There was cause for celebration last week as the Blue Lake stalks reached the top of the pole – not that we don’t have enough to revel in already, what with the engagements of both daughters and a niece.
Within the next four months we’ll have a wedding reception, a wedding shower, and a wedding and reception here at the house. I love that we’ll have fresh vegetables soon, and that we’ll have no more bellyaching about unfinished projects – they’ll have to get done, and soon.
With all the company coming this summer, a big topic of concern is what to serve. Working as a volunteer with the San Clemente Community Market has helped me become even more aware of the importance of nourishment as it relates to human communing. I see more clearly how, far too often, busy life gets in the way of our partaking in the proper care and feeding of both the body and soul. So, when I woke up at 2:23AM this morning, tossing and turning because my stomach hurt, I wondered if it was something I ate or because we’ve so much to do. A little bit of both, I suppose, but triggered memories soon soothed the knot as the list of ingredients I needed for an old recipe came to mind…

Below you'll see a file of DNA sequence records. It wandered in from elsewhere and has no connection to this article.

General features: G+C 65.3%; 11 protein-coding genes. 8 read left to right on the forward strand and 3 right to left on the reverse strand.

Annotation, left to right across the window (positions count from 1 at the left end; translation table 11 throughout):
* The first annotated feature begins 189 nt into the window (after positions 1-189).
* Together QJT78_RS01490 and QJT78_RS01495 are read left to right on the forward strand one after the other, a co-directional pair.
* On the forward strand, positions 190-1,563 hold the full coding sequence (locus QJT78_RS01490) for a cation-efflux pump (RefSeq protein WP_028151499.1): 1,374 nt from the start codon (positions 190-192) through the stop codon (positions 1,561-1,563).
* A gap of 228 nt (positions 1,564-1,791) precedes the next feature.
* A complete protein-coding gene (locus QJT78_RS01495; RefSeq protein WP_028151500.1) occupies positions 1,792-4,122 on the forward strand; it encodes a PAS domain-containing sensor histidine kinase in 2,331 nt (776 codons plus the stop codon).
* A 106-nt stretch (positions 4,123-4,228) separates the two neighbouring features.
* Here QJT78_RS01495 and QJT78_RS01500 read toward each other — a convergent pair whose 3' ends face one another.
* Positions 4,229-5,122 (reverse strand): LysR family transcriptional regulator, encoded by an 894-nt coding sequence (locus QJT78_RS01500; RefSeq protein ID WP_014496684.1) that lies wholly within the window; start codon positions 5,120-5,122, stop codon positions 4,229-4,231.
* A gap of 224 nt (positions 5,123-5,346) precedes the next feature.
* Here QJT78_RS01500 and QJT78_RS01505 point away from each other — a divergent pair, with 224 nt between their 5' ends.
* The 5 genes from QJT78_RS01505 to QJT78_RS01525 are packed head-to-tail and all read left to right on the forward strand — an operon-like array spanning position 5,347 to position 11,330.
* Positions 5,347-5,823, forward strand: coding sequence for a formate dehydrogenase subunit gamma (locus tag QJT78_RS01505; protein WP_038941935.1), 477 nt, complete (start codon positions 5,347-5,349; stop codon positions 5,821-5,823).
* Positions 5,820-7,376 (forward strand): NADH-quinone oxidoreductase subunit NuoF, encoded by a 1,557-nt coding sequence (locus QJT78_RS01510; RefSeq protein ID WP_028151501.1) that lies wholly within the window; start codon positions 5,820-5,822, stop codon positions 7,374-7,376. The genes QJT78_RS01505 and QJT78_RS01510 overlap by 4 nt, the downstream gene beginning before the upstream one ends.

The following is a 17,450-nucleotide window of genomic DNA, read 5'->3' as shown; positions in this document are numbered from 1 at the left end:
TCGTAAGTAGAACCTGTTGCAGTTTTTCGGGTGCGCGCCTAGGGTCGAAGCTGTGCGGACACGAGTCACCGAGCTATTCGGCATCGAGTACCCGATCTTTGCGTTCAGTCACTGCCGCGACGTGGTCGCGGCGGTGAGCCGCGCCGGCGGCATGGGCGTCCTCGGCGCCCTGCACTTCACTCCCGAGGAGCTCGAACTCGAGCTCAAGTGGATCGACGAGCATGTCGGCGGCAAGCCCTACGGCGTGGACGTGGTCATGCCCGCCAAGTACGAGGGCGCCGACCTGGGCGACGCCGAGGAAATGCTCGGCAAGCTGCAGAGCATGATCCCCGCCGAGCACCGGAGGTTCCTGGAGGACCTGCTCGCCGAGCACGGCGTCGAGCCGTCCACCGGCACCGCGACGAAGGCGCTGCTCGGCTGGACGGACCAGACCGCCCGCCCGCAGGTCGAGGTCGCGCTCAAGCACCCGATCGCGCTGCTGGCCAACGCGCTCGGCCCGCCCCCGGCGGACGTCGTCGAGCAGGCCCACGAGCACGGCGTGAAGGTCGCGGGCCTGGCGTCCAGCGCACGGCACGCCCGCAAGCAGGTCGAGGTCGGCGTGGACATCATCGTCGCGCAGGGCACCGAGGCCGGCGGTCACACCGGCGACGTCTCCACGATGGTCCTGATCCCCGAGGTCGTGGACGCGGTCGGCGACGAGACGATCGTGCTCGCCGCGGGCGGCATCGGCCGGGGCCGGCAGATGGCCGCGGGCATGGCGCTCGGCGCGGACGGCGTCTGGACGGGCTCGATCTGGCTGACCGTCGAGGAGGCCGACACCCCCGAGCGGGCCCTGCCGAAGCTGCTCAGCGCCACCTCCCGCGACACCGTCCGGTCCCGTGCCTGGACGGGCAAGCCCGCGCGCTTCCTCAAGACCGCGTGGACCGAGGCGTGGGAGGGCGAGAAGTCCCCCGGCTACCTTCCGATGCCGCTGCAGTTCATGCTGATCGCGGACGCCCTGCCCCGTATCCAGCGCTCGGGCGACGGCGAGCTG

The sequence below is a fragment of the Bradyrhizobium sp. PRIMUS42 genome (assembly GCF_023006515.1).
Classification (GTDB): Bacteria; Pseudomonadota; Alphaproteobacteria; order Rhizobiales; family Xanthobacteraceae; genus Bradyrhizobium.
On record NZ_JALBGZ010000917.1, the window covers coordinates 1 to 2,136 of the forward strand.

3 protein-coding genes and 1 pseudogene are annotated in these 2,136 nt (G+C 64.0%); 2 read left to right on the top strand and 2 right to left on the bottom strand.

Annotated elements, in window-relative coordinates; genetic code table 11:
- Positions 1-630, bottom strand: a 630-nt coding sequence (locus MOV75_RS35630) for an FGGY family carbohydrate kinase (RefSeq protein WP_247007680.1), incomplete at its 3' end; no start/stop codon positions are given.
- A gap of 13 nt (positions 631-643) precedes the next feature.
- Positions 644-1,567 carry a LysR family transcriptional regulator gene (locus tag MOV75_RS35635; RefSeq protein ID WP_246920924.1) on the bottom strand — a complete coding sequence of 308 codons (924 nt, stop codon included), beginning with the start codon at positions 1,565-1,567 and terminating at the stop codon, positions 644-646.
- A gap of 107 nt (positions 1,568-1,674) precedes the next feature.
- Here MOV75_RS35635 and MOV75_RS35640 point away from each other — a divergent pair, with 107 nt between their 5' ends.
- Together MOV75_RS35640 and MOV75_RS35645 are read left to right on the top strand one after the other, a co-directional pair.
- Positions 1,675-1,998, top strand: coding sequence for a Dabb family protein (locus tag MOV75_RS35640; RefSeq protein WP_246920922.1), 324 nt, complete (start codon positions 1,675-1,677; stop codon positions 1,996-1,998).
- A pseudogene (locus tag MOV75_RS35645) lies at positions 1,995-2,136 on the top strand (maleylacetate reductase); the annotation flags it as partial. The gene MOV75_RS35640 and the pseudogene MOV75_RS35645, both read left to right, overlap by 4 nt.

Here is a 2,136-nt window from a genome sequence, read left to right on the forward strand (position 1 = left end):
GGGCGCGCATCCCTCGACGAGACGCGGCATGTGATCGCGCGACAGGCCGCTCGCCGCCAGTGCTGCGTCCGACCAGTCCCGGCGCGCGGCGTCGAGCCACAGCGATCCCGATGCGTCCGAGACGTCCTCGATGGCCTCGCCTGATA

My Aunt Margo always had the most beautiful vegetable garden – and apple and apricot and citrus trees. She and Uncle Ted and my cousins lived in a tract house on the road to Monterey from Salinas. Their back yard faced grassy rolling hills and there was a wide sandy drainage wash cutting across the far end inside the back fence. A huge shade tree near the house hung its branches over a rock fountain that trickled cool water into a small pond for fish, though the possums and raccoons always kept their numbers down. And beyond the tree, before you got to the wash, was a great expanse of sun-lit ground. The perfect spot to grow just about anything you wanted.
At least once a year our family would visit and we usually got to help with canning and quilting and we’d all go sightseeing up the coast, the car packed with kids, usually after we’d already camped at Refugio or before heading to Yosemite.
The one thing I’ll never forget about Aunt Margo and our magical visits was her green beans. She grew the best green beans on earth. That’s probably why I always get so excited when blossoms appear on the bean stalks in our miniature plot of heaven. It reminds me of how much I love fresh-from-the-garden food, and how precious time is when it’s spent with the people I love.
Will our guests notice if the bedroom doesn’t get a fresh coat of paint? Maybe not, especially when we distract them with a heaping serving of the recipe I learned from my mom and her sisters:
Sprinkle a warm and inviting environment with fresh flowers
Stir in as much family, friends, and food as will comfortably fit
Then hug and talk and toast until done.